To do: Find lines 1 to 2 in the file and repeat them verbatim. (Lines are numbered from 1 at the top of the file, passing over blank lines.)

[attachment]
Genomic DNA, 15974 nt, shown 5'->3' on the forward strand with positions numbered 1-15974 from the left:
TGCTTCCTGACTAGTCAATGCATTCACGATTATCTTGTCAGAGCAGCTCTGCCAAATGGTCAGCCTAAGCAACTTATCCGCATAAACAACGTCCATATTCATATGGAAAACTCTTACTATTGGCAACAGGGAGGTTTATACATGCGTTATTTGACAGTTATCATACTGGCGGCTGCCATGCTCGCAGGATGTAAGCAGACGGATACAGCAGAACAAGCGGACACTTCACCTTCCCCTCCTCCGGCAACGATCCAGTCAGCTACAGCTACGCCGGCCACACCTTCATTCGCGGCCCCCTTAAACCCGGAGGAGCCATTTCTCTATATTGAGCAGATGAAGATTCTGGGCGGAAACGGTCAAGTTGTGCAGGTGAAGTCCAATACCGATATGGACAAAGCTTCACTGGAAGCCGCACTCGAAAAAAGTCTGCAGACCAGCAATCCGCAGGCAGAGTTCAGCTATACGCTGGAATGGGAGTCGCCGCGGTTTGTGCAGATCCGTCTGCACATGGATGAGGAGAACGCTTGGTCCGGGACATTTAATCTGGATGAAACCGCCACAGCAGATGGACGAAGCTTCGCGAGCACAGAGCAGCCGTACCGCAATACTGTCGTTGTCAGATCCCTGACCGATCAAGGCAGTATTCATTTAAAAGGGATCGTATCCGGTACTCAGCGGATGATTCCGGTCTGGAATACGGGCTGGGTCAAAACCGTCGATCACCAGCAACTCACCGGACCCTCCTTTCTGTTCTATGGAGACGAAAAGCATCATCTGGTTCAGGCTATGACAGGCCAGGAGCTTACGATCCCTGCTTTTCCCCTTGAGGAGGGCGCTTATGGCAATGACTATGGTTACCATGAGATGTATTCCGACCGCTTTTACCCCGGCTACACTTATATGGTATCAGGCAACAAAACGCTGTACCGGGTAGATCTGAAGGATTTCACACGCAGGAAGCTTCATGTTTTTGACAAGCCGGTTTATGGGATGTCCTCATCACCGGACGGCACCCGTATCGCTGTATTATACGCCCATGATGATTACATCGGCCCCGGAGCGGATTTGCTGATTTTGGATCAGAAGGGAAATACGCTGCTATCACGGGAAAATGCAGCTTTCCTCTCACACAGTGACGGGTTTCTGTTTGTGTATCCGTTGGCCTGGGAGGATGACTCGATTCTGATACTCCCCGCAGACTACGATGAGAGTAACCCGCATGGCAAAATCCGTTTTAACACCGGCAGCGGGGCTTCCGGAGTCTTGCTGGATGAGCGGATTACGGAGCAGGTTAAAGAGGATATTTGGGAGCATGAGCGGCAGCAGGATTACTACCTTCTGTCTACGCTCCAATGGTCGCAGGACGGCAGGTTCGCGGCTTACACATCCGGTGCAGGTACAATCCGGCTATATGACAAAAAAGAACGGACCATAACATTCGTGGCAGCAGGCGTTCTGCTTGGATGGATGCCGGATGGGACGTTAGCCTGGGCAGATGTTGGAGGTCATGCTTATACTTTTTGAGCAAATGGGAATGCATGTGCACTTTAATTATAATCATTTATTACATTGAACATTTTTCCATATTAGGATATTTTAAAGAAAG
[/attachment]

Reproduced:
Genomic DNA, 15974 nt, shown 5'->3' on the forward strand with positions numbered 1-15974 from the left:
TGCTTCCTGACTAGTCAATGCATTCACGATTATCTTGTCAGAGCAGCTCTGCCAAATGGTCAGCCTAAGCAACTTATCCGCATAAACAACGTCCATATTCATATGGAAAACTCTTACTATTGGCAACAGGGAGGTTTATACATGCGTTATTTGACAGTTATCATACTGGCGGCTGCCATGCTCGCAGGATGTAAGCAGACGGATACAGCAGAACAAGCGGACACTTCACCTTCCCCTCCTCCGGCAACGATCCAGTCAGCTACAGCTACGCCGGCCACACCTTCATTCGCGGCCCCCTTAAACCCGGAGGAGCCATTTCTCTATATTGAGCAGATGAAGATTCTGGGCGGAAACGGTCAAGTTGTGCAGGTGAAGTCCAATACCGATATGGACAAAGCTTCACTGGAAGCCGCACTCGAAAAAAGTCTGCAGACCAGCAATCCGCAGGCAGAGTTCAGCTATACGCTGGAATGGGAGTCGCCGCGGTTTGTGCAGATCCGTCTGCACATGGATGAGGAGAACGCTTGGTCCGGGACATTTAATCTGGATGAAACCGCCACAGCAGATGGACGAAGCTTCGCGAGCACAGAGCAGCCGTACCGCAATACTGTCGTTGTCAGATCCCTGACCGATCAAGGCAGTATTCATTTAAAAGGGATCGTATCCGGTACTCAGCGGATGATTCCGGTCTGGAATACGGGCTGGGTCAAAACCGTCGATCACCAGCAACTCACCGGACCCTCCTTTCTGTTCTATGGAGACGAAAAGCATCATCTGGTTCAGGCTATGACAGGCCAGGAGCTTACGATCCCTGCTTTTCCCCTTGAGGAGGGCGCTTATGGCAATGACTATGGTTACCATGAGATGTATTCCGACCGCTTTTACCCCGGCTACACTTATATGGTATCAGGCAACAAAACGCTGTACCGGGTAGATCTGAAGGATTTCACACGCAGGAAGCTTCATGTTTTTGACAAGCCGGTTTATGGGATGTCCTCATCACCGGACGGCACCCGTATCGCTGTATTATACGCCCATGATGATTACATCGGCCCCGGAGCGGATTTGCTGATTTTGGATCAGAAGGGAAATACGCTGCTATCACGGGAAAATGCAGCTTTCCTCTCACACAGTGACGGGTTTCTGTTTGTGTATCCGTTGGCCTGGGAGGATGACTCGATTCTGATACTCCCCGCAGACTACGATGAGAGTAACCCGCATGGCAAAATCCGTTTTAACACCGGCAGCGGGGCTTCCGGAGTCTTGCTGGATGAGCGGATTACGGAGCAGGTTAAAGAGGATATTTGGGAGCATGAGCGGCAGCAGGATTACTACCTTCTGTCTACGCTCCAATGGTCGCAGGACGGCAGGTTCGCGGCTTACACATCCGGTGCAGGTACAATCCGGCTATATGACAAAAAAGAACGGACCATAACATTCGTGGCAGCAGGCGTTCTGCTTGGATGGATGCCGGATGGGACGTTAGCCTGGGCAGATGTTGGAGGTCATGCTTATACTTTTTGAGCAAATGGGAATGCATGTGCACTTTAATTATAATCATTTATTACATTGAACATTTTTCCATATTAGGATATTTTAAAGAAAG